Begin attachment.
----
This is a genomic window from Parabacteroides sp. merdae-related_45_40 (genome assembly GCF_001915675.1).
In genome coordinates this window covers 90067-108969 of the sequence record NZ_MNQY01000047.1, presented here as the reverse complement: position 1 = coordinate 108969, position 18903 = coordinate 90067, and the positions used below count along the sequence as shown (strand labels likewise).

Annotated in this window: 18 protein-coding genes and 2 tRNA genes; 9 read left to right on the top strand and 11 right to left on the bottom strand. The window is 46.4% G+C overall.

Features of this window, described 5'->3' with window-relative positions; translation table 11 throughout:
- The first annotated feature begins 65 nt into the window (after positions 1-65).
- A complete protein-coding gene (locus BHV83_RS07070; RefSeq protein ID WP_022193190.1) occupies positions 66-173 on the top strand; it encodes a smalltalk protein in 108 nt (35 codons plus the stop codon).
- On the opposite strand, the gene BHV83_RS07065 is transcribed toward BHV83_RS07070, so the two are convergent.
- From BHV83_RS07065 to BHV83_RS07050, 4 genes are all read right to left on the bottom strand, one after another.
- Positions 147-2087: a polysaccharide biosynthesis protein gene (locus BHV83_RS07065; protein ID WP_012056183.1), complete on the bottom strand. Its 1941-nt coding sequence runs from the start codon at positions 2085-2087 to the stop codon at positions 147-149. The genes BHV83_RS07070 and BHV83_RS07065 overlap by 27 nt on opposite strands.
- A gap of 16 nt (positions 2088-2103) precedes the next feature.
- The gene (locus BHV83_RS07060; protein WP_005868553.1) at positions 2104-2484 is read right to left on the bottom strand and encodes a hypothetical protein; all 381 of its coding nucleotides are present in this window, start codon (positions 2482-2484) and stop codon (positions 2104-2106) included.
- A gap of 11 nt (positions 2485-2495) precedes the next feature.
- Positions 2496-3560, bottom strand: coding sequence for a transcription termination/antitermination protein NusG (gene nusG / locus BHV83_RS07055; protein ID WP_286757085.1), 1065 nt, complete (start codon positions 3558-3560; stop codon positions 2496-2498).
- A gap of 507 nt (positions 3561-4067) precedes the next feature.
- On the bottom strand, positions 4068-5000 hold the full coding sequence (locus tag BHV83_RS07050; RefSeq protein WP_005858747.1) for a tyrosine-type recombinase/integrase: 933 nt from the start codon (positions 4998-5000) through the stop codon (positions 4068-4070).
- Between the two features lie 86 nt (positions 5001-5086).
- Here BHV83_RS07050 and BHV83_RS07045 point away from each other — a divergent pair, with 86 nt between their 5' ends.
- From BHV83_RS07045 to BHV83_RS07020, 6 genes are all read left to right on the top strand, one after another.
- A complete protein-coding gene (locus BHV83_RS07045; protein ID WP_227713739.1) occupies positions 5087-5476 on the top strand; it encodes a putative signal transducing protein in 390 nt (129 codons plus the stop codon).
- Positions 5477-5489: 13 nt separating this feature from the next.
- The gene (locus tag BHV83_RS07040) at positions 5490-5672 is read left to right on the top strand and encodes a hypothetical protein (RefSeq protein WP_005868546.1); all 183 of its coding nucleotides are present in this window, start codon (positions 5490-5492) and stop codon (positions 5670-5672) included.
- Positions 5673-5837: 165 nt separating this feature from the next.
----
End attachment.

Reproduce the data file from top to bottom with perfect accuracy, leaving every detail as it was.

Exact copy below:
This is a genomic window from Parabacteroides sp. merdae-related_45_40 (genome assembly GCF_001915675.1).
In genome coordinates this window covers 90067-108969 of the sequence record NZ_MNQY01000047.1, presented here as the reverse complement: position 1 = coordinate 108969, position 18903 = coordinate 90067, and the positions used below count along the sequence as shown (strand labels likewise).

Annotated in this window: 18 protein-coding genes and 2 tRNA genes; 9 read left to right on the top strand and 11 right to left on the bottom strand. The window is 46.4% G+C overall.

Features of this window, described 5'->3' with window-relative positions; translation table 11 throughout:
- The first annotated feature begins 65 nt into the window (after positions 1-65).
- A complete protein-coding gene (locus BHV83_RS07070; RefSeq protein ID WP_022193190.1) occupies positions 66-173 on the top strand; it encodes a smalltalk protein in 108 nt (35 codons plus the stop codon).
- On the opposite strand, the gene BHV83_RS07065 is transcribed toward BHV83_RS07070, so the two are convergent.
- From BHV83_RS07065 to BHV83_RS07050, 4 genes are all read right to left on the bottom strand, one after another.
- Positions 147-2087: a polysaccharide biosynthesis protein gene (locus BHV83_RS07065; protein ID WP_012056183.1), complete on the bottom strand. Its 1941-nt coding sequence runs from the start codon at positions 2085-2087 to the stop codon at positions 147-149. The genes BHV83_RS07070 and BHV83_RS07065 overlap by 27 nt on opposite strands.
- A gap of 16 nt (positions 2088-2103) precedes the next feature.
- The gene (locus BHV83_RS07060; protein WP_005868553.1) at positions 2104-2484 is read right to left on the bottom strand and encodes a hypothetical protein; all 381 of its coding nucleotides are present in this window, start codon (positions 2482-2484) and stop codon (positions 2104-2106) included.
- A gap of 11 nt (positions 2485-2495) precedes the next feature.
- Positions 2496-3560, bottom strand: coding sequence for a transcription termination/antitermination protein NusG (gene nusG / locus BHV83_RS07055; protein ID WP_286757085.1), 1065 nt, complete (start codon positions 3558-3560; stop codon positions 2496-2498).
- A gap of 507 nt (positions 3561-4067) precedes the next feature.
- On the bottom strand, positions 4068-5000 hold the full coding sequence (locus tag BHV83_RS07050; RefSeq protein WP_005858747.1) for a tyrosine-type recombinase/integrase: 933 nt from the start codon (positions 4998-5000) through the stop codon (positions 4068-4070).
- Between the two features lie 86 nt (positions 5001-5086).
- Here BHV83_RS07050 and BHV83_RS07045 point away from each other — a divergent pair, with 86 nt between their 5' ends.
- From BHV83_RS07045 to BHV83_RS07020, 6 genes are all read left to right on the top strand, one after another.
- A complete protein-coding gene (locus BHV83_RS07045; protein ID WP_227713739.1) occupies positions 5087-5476 on the top strand; it encodes a putative signal transducing protein in 390 nt (129 codons plus the stop codon).
- Positions 5477-5489: 13 nt separating this feature from the next.
- The gene (locus tag BHV83_RS07040) at positions 5490-5672 is read left to right on the top strand and encodes a hypothetical protein (RefSeq protein WP_005868546.1); all 183 of its coding nucleotides are present in this window, start codon (positions 5490-5492) and stop codon (positions 5670-5672) included.
- Positions 5673-5837: 165 nt separating this feature from the next.